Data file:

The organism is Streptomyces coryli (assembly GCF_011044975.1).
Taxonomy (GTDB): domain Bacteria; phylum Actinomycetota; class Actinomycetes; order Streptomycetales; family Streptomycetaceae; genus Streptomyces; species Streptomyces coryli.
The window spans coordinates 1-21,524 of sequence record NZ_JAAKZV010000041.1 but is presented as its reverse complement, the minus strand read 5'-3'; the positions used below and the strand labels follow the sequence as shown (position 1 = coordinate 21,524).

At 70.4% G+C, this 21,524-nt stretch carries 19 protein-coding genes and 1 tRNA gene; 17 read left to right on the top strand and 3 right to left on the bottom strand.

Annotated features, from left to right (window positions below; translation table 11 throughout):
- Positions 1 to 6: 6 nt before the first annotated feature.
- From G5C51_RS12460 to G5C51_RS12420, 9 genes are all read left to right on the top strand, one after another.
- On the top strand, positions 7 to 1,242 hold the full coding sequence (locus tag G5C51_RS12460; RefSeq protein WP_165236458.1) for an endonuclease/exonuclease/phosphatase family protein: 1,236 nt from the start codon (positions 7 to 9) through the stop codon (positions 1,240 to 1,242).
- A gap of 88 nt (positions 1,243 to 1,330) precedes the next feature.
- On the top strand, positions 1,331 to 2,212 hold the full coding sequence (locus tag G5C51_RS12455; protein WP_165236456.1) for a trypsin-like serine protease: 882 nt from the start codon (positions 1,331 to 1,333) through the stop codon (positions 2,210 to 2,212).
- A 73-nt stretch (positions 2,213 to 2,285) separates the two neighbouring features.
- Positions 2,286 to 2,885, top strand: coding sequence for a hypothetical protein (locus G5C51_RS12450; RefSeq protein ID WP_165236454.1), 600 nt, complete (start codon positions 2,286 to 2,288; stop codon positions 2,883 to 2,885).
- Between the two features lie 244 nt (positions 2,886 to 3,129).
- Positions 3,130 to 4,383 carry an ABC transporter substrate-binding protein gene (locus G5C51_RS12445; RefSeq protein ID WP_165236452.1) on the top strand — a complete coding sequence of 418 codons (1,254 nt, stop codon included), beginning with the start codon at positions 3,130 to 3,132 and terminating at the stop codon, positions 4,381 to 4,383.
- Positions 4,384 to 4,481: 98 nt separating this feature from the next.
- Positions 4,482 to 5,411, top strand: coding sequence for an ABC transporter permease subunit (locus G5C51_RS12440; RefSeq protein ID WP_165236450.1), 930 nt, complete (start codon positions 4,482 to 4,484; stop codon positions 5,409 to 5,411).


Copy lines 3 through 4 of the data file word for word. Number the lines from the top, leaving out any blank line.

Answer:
The window spans coordinates 1-21,524 of sequence record NZ_JAAKZV010000041.1 but is presented as its reverse complement, the minus strand read 5'-3'; the positions used below and the strand labels follow the sequence as shown (position 1 = coordinate 21,524).

At 70.4% G+C, this 21,524-nt stretch carries 19 protein-coding genes and 1 tRNA gene; 17 read left to right on the top strand and 3 right to left on the bottom strand.